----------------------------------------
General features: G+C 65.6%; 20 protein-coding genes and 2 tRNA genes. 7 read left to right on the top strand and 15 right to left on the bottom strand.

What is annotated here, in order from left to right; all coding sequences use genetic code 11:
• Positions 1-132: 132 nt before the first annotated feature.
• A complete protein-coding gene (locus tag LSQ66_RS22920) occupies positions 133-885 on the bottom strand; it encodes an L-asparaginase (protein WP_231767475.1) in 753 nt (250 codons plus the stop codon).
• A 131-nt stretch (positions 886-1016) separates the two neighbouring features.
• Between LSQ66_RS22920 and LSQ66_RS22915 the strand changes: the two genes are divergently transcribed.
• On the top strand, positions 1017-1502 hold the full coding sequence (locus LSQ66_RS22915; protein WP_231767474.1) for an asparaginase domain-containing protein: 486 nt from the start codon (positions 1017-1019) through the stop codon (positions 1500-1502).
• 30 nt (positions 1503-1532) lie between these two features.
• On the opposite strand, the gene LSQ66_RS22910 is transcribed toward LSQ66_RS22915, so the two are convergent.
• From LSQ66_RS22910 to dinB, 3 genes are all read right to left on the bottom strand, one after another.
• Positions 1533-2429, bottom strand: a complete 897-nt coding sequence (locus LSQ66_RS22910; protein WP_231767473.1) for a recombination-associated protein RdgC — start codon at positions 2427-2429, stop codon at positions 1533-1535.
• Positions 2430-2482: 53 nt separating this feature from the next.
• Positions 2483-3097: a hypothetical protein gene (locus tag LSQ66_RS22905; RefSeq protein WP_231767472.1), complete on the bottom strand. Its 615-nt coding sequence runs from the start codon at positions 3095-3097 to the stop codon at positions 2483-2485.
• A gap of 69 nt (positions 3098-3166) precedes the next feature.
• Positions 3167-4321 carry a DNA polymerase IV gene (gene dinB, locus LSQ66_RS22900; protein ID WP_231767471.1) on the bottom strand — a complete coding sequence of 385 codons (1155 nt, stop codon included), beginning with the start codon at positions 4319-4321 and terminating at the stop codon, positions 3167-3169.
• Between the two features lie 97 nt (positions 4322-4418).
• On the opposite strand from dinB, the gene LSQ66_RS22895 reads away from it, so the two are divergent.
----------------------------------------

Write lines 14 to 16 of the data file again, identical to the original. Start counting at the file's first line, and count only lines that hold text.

• A gap of 69 nt (positions 3098-3166) precedes the next feature.
• Positions 3167-4321 carry a DNA polymerase IV gene (gene dinB, locus LSQ66_RS22900; protein ID WP_231767471.1) on the bottom strand — a complete coding sequence of 385 codons (1155 nt, stop codon included), beginning with the start codon at positions 4319-4321 and terminating at the stop codon, positions 3167-3169.
• Between the two features lie 97 nt (positions 4322-4418).